Parents are taking out more loans than ever to help put their kids through college. Here's how parents can find affordable colleges and safeguard their financial future.
There’s a lot of mainstream media coverage about the issue of staggering student debt in the U.S., but those stories often leave out another group that is struggling under this huge burden: the parent. While average undergraduate student borrowing has increased 60 percent since 1990, average undergraduate parent borrowing has tripled, increasing more than 300 percent.
There are countless solutions helping students ameliorate their condition, and even proposed legislation to forgive their bad debt. Meanwhile, parents are left hanging out to dry.
(Source: Department of Education)
While parents have more life experience than most college students, they often aren’t any better at evaluating or understanding the repercussions of borrowing for college or guaranteeing their child’s student loan debt. Unlike buying a house or a car, where there are a lot of publicly available consumer services (like Zillow and Truecar), there’s a dearth for “buying” college. Furthermore, parents don’t have the benefit of repeat transaction experience, since they only go through this once or twice. (Bless those with three or more kids.)
Not only are there a void of services to help parents navigate college finance, but there also aren’t widely used rules of thumb like there are for buying a house or saving for retirement. It’s also possible to quickly convert mortgage and car loans into monthly payments and determine if it’s an amount that is affordable. For college loans, though, parents don’t know how much loan is too much and also, because of grace periods and the fact they will be taking new loans out every year, don’t have a sense for what the aggregate monthly payments will be.
There are some helpful tools out there, such as the College Scorecard, that was introduced by the Obama administration and is maintained by the Department of Education. This website has information on college cost of attendance and earnings data, yet is often a year or two behind current reporting and doesn’t take into account the different cost depending on field of study or other personal considerations. According to The Center for American Progress, families are not aware of the information sources available to them and when they do find it, the information is not presented in a way that is relevant to individual decisions.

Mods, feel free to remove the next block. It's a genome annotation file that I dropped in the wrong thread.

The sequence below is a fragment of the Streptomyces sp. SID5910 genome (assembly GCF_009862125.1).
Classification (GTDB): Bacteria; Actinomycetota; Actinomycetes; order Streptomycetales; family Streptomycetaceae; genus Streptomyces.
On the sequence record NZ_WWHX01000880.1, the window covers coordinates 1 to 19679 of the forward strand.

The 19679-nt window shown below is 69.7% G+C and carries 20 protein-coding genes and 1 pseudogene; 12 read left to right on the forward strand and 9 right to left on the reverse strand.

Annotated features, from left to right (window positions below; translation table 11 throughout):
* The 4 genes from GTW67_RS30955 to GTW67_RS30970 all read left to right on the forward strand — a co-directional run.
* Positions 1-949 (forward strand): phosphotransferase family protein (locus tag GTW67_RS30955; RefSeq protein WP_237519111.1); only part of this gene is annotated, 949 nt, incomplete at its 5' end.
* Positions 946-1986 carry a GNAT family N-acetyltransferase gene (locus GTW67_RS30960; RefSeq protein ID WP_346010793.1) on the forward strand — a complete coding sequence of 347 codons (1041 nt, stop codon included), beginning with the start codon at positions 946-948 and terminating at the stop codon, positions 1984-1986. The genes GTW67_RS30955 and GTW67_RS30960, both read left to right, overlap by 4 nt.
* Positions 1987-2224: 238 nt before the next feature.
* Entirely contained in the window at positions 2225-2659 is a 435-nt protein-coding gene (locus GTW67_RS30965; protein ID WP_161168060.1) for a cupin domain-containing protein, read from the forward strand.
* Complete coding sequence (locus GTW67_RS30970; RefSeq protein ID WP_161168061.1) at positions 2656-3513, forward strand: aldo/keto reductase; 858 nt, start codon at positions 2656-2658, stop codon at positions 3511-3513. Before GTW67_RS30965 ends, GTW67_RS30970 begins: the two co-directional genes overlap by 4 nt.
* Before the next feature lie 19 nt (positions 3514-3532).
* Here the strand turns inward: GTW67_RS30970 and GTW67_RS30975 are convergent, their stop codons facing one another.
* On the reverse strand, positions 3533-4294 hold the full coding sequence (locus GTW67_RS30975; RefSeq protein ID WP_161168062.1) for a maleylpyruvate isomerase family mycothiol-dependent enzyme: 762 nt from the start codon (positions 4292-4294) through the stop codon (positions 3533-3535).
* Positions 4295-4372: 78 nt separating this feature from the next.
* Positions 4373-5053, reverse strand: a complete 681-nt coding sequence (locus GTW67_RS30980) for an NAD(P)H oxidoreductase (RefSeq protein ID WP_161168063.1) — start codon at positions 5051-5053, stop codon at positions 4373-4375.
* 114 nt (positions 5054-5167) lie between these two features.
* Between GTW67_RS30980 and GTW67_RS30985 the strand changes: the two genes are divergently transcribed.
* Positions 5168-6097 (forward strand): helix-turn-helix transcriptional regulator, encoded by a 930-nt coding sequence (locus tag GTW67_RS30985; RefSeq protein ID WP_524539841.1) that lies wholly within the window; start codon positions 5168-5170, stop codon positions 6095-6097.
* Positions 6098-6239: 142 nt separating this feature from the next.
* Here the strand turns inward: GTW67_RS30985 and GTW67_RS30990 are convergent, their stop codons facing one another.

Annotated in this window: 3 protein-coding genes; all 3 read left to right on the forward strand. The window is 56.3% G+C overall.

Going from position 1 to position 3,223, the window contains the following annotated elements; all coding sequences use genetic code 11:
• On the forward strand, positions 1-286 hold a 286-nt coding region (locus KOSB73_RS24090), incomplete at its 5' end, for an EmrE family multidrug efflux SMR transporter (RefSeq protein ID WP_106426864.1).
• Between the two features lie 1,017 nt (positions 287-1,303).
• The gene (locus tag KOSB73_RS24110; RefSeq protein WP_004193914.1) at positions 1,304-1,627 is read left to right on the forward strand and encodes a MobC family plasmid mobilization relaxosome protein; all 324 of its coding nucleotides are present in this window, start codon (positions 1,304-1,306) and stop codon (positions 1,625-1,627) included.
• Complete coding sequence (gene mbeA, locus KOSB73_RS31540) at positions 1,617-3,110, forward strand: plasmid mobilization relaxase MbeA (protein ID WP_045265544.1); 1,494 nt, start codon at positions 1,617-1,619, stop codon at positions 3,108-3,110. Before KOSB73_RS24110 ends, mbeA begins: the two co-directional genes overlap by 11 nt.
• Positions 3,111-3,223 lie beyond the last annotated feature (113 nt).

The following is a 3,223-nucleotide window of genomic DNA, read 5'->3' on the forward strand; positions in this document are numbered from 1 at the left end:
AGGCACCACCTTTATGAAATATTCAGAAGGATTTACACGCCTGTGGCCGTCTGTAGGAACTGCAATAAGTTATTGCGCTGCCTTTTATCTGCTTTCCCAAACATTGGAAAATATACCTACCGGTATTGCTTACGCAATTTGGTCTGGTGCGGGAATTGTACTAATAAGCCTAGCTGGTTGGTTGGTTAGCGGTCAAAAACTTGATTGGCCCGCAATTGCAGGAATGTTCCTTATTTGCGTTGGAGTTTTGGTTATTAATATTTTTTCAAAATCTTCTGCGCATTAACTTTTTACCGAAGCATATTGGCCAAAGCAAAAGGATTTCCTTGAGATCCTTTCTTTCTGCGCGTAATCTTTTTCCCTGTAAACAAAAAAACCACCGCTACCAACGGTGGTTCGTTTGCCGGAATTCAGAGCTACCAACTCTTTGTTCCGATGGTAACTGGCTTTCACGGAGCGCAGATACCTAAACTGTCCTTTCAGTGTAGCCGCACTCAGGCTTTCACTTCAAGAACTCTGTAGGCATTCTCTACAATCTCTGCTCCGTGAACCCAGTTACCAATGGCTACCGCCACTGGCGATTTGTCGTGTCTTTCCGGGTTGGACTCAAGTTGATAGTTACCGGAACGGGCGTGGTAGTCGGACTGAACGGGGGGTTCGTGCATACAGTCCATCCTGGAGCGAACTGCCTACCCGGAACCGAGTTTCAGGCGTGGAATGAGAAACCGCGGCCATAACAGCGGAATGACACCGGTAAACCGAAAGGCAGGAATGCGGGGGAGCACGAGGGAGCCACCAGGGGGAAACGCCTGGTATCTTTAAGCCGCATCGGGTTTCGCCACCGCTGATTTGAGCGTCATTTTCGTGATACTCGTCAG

The former director of the College Scorecard recently tweeted that 93,000 people accessed the site in April, the peak month for college decisions, which would only equal 2 percent of all college-bound seniors—if they were exclusively seniors and all unique visitors. Not only does that number likely include repeat visitors, it also includes researchers and other users. Based on this, I imagine less than 1 percent of college-bound seniors and their parents used the website to aid their decision.
As the federal government and states continue to decrease funding and private college costs continue their steep rise, parents are becoming more financially responsible for their children’s college education.
College affordability is one of the important issues for parents with college-bound children. One way to help them is to clearly present the data on college costs, post-graduation outcomes, and risk factors that could get in the way of their long-term success. With more parents putting their credit and financial future on the line—in many cases pushing back their own retirement—they’d be wise to change their approach and put an increased focus on affordability when helping their kids decide where to go to college.
Below are a few do’s and don’ts for families beginning their college search:
It’s time to get smart about college: Getting a four-year degree has become too expensive for the college choice to be a solely emotional decision. With data, it is possible and necessary to approach the college decision as an informed consumer, focusing on affordability, academic quality, and student outcomes as top factors in determining value.
To that end, we’re pleased to introduce a new, more comprehensive college advising solution, with financial fit at the forefront and our accurate, predictive Edstimate® cost of attendance. We hope you’ll take the new Edmit for a spin and let us know what you think. You can email me personally at firstname.lastname@example.org. We’ll be releasing new features weekly, so check back often!
Nick Ducoff is co-founder and CEO of Edmit.
Edmit provides personalized, transparent pricing and earnings data on colleges, helping families better evaluate their options and make well-informed decisions about their college investment. Edmit’s proprietary software calculates tuition estimates that are personalized to each student, and a financial fit score that takes into account a college’s affordability, value, and post-graduation earnings.